The drums began pounding at 2 p.m. A crowd of more than 1,500 people was gathered in front of El Cerrito’s city hall to mark a grand day in the city’s history.
It was opening day for the Chung Mei Home for Chinese Boys, said to be the only such orphanage in the United States.
The year was 1935, and the 68 “Chung Mei boys” who were moving into the home, dressed in khaki uniforms, were soon marching with military precision towards their home, one mile away. They were accompanied by marching units from the Ming Quong Home for Chinese Girls in Oakland, and by drummers from several Chinese-American American Legion Posts.
Also there was Miss Donaldina Cameron, founder of Ming Quong, that “indomitable veteran social worker and soldier of God.” Present too was Charles Shepherd, who so described Miss Cameron, and considered her his mentor.
Shepherd, an Englishman who’d done missionary work in China, was the founder of Chung Mei. He had been “called” to the task after seeing dozens of hungry, abandoned Chinese boys in San Franciso’s Chinatown.
The boys, he wrote in a memoir about the home, were “orphans, half-orphans, foundlings and children from broken homes.” No other orphanage would take in “children of color or Asiatic races,” according to an account from the time. Racism against Asians was virulent.
“They need a father,” Shepherd wrote.
Instead, many of the boys recall, they got a captain.
Shepherd, a man with a dry, at times wicked sense of humor, ran the home “like a military school,” says Phil Chan, who lived there from age 9 to 15, between 1946 and 1952.
Shepherd was called “Captain.” A Chung Mei graduate (and the first to go on to the University of California), Eddie Tong, was second in command, “Lieutenant.”
“Everything was by the bell,” Chan remembers. Bells rang when it was time to study, time to sleep, time to get up, and time to eat.
“You obeyed the captain,” he says. “You obeyed the lieutenant.”
On May 4, at 7 p.m., Chan will be back at the school to discuss its history and what it was like to live there, as part of a put on by the El Cerrito Historical Society and co-sponsored by , which owns the former orphanage and operates it as a private school, and by the city’s Human Relations Commission. Chan's friend, Wing Soohoo, will also reminisce about life at the home.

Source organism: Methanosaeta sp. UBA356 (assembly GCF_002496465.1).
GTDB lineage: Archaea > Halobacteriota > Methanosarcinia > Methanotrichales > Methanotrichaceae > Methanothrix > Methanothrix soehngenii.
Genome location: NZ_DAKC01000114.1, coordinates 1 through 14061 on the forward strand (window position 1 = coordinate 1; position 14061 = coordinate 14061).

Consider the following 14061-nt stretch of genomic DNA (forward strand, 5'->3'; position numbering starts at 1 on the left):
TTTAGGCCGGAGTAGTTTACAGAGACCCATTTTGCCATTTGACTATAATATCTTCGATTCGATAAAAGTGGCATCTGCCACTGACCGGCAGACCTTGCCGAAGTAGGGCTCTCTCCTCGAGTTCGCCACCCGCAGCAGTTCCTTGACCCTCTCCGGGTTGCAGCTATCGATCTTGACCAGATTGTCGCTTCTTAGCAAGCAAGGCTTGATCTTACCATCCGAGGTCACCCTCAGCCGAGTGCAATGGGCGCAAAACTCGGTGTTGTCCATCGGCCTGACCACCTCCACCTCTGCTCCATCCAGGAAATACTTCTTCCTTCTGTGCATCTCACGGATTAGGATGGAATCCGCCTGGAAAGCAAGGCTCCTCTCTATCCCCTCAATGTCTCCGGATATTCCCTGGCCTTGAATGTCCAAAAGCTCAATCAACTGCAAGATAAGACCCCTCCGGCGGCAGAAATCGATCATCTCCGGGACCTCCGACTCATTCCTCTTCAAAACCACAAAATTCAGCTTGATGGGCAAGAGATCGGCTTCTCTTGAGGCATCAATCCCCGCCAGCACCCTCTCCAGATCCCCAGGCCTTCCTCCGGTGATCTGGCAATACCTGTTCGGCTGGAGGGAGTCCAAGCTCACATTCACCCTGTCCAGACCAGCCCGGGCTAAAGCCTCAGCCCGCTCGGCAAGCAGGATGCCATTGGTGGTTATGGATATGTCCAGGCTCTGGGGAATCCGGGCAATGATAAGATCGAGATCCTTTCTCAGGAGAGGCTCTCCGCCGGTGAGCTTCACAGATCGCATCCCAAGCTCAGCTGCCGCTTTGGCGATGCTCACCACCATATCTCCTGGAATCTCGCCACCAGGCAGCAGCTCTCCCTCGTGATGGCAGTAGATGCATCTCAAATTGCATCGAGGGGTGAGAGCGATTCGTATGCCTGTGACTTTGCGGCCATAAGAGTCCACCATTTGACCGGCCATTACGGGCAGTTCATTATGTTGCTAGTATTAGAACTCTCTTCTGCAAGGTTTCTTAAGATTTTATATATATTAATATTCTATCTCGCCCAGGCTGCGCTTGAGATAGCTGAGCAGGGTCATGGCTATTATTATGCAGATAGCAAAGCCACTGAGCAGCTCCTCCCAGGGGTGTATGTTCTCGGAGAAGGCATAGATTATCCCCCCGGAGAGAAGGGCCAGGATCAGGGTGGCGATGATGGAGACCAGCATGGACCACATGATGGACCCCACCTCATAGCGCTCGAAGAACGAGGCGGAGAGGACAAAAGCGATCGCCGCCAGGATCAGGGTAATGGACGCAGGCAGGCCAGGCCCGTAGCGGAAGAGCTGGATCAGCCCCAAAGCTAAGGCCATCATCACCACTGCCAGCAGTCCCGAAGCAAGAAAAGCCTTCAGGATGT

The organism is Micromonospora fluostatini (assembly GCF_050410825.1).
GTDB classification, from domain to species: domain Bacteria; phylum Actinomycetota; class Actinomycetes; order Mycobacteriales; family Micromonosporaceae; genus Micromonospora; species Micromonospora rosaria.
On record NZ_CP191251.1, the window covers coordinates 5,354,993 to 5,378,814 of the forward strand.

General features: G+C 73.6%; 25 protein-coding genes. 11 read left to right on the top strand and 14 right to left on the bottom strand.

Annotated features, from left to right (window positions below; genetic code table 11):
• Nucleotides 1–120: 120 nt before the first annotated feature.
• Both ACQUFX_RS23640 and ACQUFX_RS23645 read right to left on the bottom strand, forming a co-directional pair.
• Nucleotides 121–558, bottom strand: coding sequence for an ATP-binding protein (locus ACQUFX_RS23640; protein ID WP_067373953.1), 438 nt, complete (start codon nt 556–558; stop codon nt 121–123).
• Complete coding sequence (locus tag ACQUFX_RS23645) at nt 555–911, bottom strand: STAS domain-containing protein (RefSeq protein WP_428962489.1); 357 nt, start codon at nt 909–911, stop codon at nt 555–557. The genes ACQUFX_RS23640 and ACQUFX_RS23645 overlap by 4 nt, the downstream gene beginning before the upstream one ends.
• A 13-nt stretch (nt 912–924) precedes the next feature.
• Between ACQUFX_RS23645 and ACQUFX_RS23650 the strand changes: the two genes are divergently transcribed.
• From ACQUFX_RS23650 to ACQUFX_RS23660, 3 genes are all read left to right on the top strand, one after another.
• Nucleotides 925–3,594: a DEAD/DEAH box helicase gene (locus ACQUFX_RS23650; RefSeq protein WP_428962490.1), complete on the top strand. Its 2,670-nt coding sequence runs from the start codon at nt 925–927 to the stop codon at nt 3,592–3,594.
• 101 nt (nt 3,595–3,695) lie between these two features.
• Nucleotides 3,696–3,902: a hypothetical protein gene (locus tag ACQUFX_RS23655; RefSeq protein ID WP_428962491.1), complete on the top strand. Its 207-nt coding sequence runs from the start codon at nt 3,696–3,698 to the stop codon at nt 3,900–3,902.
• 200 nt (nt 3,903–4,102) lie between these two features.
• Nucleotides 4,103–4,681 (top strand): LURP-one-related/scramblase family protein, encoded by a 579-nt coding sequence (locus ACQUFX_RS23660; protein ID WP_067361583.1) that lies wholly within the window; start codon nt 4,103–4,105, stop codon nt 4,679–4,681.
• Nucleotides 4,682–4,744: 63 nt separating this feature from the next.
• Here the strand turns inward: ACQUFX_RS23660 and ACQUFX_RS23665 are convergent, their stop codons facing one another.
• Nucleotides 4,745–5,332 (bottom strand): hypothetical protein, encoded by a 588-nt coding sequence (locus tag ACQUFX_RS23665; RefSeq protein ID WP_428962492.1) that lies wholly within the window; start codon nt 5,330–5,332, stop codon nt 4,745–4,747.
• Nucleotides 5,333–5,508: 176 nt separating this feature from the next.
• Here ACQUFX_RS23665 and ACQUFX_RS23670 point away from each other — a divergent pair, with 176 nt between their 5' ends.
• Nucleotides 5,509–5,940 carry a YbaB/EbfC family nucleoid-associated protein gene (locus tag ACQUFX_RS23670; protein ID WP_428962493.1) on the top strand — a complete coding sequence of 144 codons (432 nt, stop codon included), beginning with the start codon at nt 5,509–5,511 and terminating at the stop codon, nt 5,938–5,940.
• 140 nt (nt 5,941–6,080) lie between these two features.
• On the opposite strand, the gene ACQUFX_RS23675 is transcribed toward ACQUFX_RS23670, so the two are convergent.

The program will include a tour of the historic building and several adjoining historic structures, which have been marvelously preserved by Windrush School. Visitors will be able to see an original Chinese-style mural, Chinese-style woodwork, bas-reliefs of dragons, cloud-patterned walls, and original bathtubs, sinks, and more.
Chung Mei, which Shepherd founded in 1923, originally occupied a ramshackle home at the western end of Ashby Avenue, in a section of Berkeley set aside, he wrote, for “obnoxious and odor-producing factories.”
It was hard to buy property at all in Berkeley. Many neighborhoods did not want Chinese.
Shepherd cobbled together funds for the school from the Baptist Home Mission Society, the Bay Cities Baptist University, and from hundreds of people in the Chinese-American community. But the school was never flush.
In Berkeley, the boys themselves had to raise funds both for operations and capital improvements. They logged eucalyptus trees in the hills, selling the wood. In the summer they picked berries in Sonoma. And throughout the year they ran what Shepherd bragged, accurately no doubt, was “the first Chinese black-faced minstrel troupe in the history of civilization,” “The Celebrated Chung Mei Minstrels.”
Some dissenting Christian observers believed the troupe’s performances were “wicked,” he wrote. But their first two performances in San Francisco raised an impressive $679.50 and soon they were touring the state. They also performed in churches, where they stuck to “sacred musical dramas.”
El Cerrito appealed to Shepherd because land was affordable; they also considered two other farm communities, San Pablo and Walnut Creek. The 5½-acre hillside in El Cerrito had been a dairy farm.
To raise money for the El Cerrito home, among other strategies, the boys staged “It Happened in Zandovia,” “an original musical comedy romance.” The characters included Gen. Zachariah Zipple and Pvt. Zippo.
“There was not a thing growing on our barren hillside on the day we moved up here,” Shepherd wrote, “but in the course of three years it has been made to rejoice and bloom as a rose, until it has become a veritable beauty spot in the community.”